The latest Canada Food Price Report released Monday estimates food prices will increase by another five to seven per cent on average next year, adding hundreds of dollars to the average family’s annual expenses.
“Living is expensive, and we are not bringing good news,” Samantha Taylor, a senior instructor of accountancy at Dalhousie University and one of the researchers behind the report, acknowledged in an interview with Global News.
“The ease for Canadian consumers is not necessarily on the horizon.”
The report predicts price hikes will be seen across all food groups, but expects vegetables to see the biggest cost increase of six to eight per cent. The cost of eating out at restaurants is set to go up four to six per cent, along with the price of seafood.
Fruit prices are expected to see the smallest bump of up to five per cent, while every other category — meat, bakery products and dairy — will go up between five and seven per cent.
Researchers say a typical family of four will be forced to shell out an average of $16,288 on food over the course of 2023 — an increase of $1,065 from this year. A two-adult household will spend $7,711, a bump of more than $500 from 2022.
Those increases will come as food inflation remains above 10 per cent, according to the most recent Statistics Canada figures released last month. October saw food prices rise by 10.1 per cent, down slightly from the 10.3 per cent hike in September.
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The rate of food inflation exceeded researchers’ predictions in the last Food Price Report, which anticipated a five to seven per cent bump for 2022 — a number Taylor noted was seen as “relatively high” and “aggressive.”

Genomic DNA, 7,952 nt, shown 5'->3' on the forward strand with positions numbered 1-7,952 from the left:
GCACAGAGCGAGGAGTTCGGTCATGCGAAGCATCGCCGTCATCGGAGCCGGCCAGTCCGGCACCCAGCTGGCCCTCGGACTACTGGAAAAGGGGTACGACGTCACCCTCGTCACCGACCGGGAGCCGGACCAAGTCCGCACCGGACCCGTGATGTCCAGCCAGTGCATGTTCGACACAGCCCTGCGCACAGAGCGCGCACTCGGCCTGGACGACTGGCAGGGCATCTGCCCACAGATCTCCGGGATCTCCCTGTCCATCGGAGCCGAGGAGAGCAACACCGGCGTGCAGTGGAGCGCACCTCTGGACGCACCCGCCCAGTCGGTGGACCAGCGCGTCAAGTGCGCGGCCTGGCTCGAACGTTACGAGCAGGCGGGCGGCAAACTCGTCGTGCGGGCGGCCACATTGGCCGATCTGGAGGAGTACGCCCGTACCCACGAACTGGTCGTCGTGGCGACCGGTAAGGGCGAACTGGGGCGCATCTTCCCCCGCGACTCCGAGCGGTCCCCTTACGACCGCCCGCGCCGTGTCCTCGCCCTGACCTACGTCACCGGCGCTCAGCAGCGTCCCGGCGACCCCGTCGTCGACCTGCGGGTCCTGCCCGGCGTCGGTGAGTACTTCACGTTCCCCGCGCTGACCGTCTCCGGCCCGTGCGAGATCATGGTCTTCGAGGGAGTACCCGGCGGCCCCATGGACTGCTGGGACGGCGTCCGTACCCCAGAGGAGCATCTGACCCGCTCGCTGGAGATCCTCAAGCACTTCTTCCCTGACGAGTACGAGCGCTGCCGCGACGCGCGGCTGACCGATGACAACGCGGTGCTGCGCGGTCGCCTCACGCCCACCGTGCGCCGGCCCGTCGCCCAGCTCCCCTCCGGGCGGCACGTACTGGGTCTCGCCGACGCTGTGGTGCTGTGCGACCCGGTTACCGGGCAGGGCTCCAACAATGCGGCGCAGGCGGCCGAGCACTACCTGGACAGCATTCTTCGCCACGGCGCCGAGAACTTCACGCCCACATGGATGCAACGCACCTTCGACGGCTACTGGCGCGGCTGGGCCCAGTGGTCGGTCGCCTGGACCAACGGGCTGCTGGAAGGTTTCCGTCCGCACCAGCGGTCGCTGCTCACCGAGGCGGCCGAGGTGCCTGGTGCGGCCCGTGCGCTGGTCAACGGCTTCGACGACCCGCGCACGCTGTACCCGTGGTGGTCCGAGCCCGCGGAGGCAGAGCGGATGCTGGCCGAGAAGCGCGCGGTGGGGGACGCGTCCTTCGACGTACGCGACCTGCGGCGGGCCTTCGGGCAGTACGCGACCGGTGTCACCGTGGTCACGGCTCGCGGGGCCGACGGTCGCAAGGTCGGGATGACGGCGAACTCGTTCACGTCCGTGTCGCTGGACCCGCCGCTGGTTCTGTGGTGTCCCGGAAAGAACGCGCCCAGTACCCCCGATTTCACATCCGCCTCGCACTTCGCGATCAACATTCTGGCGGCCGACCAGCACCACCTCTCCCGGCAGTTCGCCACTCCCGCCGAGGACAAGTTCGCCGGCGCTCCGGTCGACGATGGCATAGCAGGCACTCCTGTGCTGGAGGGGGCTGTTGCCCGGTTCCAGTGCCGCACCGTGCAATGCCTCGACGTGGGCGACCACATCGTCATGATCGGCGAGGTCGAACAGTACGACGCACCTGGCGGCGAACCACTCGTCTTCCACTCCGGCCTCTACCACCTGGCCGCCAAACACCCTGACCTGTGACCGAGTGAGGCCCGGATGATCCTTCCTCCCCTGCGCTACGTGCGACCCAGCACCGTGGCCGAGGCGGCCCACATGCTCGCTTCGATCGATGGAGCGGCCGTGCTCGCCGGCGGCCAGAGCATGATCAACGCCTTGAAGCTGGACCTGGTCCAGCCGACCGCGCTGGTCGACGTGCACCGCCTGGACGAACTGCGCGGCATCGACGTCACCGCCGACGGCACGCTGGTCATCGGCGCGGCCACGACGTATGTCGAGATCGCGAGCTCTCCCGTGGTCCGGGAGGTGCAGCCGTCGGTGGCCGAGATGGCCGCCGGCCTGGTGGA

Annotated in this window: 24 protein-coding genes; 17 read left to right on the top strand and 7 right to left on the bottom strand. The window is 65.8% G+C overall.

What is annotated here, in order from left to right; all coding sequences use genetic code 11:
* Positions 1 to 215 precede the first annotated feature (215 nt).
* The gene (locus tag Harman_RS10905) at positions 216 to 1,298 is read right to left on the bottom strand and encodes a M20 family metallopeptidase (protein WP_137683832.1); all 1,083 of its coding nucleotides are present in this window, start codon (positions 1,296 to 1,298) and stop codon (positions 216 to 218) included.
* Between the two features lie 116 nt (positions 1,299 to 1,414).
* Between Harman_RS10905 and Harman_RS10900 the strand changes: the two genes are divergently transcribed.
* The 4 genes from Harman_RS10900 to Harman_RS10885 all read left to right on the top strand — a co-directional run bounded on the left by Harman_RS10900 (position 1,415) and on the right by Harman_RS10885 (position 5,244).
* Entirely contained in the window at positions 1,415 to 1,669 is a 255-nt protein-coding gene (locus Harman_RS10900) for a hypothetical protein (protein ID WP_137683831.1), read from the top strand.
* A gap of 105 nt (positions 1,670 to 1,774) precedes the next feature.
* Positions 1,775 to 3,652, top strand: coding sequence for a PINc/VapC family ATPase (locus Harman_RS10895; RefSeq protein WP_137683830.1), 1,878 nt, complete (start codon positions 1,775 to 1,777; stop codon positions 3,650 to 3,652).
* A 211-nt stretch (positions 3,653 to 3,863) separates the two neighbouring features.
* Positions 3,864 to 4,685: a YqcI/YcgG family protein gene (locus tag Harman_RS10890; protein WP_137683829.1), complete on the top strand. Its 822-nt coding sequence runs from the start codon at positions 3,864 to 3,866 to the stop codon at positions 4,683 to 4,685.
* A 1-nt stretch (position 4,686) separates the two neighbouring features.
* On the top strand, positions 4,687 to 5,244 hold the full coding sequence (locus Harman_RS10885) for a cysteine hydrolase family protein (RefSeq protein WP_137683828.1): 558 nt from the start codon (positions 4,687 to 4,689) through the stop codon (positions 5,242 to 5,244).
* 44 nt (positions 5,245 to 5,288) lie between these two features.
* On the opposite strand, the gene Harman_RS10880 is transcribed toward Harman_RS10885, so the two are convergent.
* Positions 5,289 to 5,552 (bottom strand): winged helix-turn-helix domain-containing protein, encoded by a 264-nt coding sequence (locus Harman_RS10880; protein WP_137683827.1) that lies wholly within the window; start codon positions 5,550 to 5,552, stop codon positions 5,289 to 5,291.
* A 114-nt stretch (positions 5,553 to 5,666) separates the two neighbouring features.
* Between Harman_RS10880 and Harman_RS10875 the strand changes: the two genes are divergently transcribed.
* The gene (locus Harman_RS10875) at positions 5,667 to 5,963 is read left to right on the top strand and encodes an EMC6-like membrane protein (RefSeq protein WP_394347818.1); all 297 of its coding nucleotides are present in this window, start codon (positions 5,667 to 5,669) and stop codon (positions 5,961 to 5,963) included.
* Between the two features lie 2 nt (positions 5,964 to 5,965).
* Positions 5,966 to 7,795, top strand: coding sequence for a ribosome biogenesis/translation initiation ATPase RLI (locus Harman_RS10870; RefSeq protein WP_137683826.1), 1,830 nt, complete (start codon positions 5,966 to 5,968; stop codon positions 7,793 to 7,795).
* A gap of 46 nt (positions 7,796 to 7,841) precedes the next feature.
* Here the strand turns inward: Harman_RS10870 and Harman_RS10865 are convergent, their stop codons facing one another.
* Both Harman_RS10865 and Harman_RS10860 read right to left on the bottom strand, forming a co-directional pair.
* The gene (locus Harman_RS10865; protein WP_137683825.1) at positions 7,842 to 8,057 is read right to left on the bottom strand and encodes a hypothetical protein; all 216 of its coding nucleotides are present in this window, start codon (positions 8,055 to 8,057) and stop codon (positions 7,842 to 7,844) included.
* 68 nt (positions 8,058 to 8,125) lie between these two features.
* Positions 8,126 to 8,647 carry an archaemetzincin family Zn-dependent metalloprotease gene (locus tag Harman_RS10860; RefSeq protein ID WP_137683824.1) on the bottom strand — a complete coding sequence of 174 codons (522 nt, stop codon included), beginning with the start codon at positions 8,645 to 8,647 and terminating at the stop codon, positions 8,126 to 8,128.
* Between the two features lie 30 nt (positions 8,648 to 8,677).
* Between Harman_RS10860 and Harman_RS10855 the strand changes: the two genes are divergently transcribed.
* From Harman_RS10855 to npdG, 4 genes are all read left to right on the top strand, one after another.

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That was before COVID-19 pandemic-fuelled supply chain issues drove inflation to a 40-year high, while Russia’s invasion of Ukraine further squeezed global food supplies. A weaker Canadian dollar also hurt grocers’ buying power, Taylor added.
Those issues are expected to remain through at least part of 2023, though the report also predicts a light may soon appear at the end of the tunnel.
“We are hoping that we will see a peak and, hopefully, a tapering off of food inflation toward the end of 2023,” Taylor said.
“A strengthening Canadian dollar will have more purchasing power so that when we’re buying items from outside Canada, our dollar will go further and therefore have (fewer) cost increases to consumers in the grocery store.”
The annual report is led by teams from Dalhousie University, the University of British Columbia, the University of Guelph and the University of Saskatchewan that use price data from the past 100 years to help create prediction models. Global events and other potential impacts are also factored in to form a detailed outlook for the months to come.
With food inflation already forcing Canadians to change their buying habits and consider alternative diets to save money, Taylor says researchers are hoping the new report gives shoppers the information they need to plan accordingly for further price hikes.
“Information is power,” she said.
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She said buying in bulk, freezing soon-to-expire vegetables and other perishables for later use, and group meals can further help people cut down on ever-rising costs.
“Hopefully there is a way for people to take a look at the economic reality and work through ways that actually excite them to get together and share those meals and save their pocketbooks as well,” she added.
— with files from Anne Gaviola
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